7.18.2015

The Demon in the Freezer by Richard Preston



I'd just as soon have not read Richard Preston's The Demon in the Freezer if it meant I could remain blissfully ignorant of the disturbing reality that vaccine-resistant smallpox and anthrax is undoubtedly already in the unhinged hands of jihadists or other sadistic dogmatists around the world, and that a large scale bioterrorism attack on North American soil is more a question of when than if. Yet with the bumbling bureaucratic bozos at the Pentagon running amok recently, FedEx'ing live samples of anthrax by mistake to more than fifty unsuspecting laboratories across the States and overseas, perhaps the deadliest likes of Isis are the least of the Western world's worries after all. Look in the mirror for a change, drunk Uncle Sam!

The Demon in the Freezer makes me wish I didn't know how to read -- almost -- it's that unnerving.  I'd rather not know that the former Soviet Union was producing weapons-grade smallpox by the ton as late as 2001 on the eve of 9/11, and that today -- or so say several Russian scientists who've since defected to the U.S. -- the authorities in the former-USSR have no idea where those tons of weapons-grade smallpox went.  Despite the worldwide "eradication" of smallpox in India in 1978, the USA and the former-USSR decided to freeze samples of the virus in order to keep it "safely stored," presumably as a  "safeguard" pretext in the event it got into the "wrong hands" and a vaccine needed to be manufactured from the stored samples in an emergency.

Had our wise global protectors simply destroyed all smallpox in the first place, like they were supposed to do when whatever treaty it was got signed and contractually obliged them to do so, no one would have to worry about any virulent vials of smallpox getting smuggled into the wrong hands would they?  Oh, but it's more politically complicated than that, Freeque, simply doing the right thing and destroying every ounce of it.  Yeah, and only because the bigwigs in this world don't trust each another enough to follow through on their historic, much ballyhooed agreements.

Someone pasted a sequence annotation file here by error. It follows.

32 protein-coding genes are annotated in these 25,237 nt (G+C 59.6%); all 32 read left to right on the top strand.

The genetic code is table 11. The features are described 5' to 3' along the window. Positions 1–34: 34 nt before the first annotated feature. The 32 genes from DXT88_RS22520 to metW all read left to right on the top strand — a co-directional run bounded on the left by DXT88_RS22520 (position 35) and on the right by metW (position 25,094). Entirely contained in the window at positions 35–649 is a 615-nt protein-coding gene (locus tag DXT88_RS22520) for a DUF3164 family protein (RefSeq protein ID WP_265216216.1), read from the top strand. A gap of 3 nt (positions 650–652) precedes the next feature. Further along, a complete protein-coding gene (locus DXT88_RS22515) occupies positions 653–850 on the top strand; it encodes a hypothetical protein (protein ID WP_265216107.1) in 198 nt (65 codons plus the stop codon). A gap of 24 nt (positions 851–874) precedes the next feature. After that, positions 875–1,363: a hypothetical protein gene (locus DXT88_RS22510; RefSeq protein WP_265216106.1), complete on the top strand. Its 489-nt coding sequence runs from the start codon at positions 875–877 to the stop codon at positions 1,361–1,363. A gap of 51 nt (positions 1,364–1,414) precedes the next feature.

The Demon In The Freezer reads like the finest of John le Carré's espionage thrillers, replete as it is with international intrigue and suspense.  Can you imagine United Nations inspectors today confronting Vladimir Putin's covert bioweapons operations in Russia?  Neither can I.  Good luck, Doomed Earth, against vaccine-resistant smallpox and anthrax!

7.14.2015

Hell House by Richard Matheson




Hell House's ending totally surprised me. I wondered just how much Richard Matheson may have waffled with that black-and-white, cut-and-dried, definitive ending.  Because ghost stories generally don't end that well.  Though, granted, two of the four people who entered Belasco House lost their lives, but rarely have I ever read a "ghostly" novel that ended so unequivocally. In wondering if Matheson maybe was intentionally going against the grain of the ghost story genre, leaving it purposely free of ambiguity, free of any doubt, I found an interview in which Matheson indeed confessed how unsatisfied he was by two of the endings in classics of the genre -- Henry James' The Turn of the Screw and Shirley Jackson's The Haunting of Hill House -- and predetermined that Hell House's ending would be clear cut, devoid of equivocation.  Even with his ending finished before he began writing his book, I believe he pulled the ending off without it feeling contrived, but rather following its own unforgettable, frightening course to its utterly surprising climax that served also as kind of Matheson manifesto on the origins of evil.

First U.S. printing, Viking (1971)
Hell House is a first rate horror novel no matter how it ended.  It gave me the chills -- gave me goosebumps -- in a piping hot bathtub the night I finished it.  I enjoyed Hell House's pitting science versus faith (albeit faith in the paranormal/occult); empiricism versus mysticism; and how both science -- as evinced in the physicist Dr. Barrett's life's work, the "Reversor" -- and the supernatural, in the mediums Florence and Fischer, were instrumental in combatting the mansion's predilection for psychological torture and murder.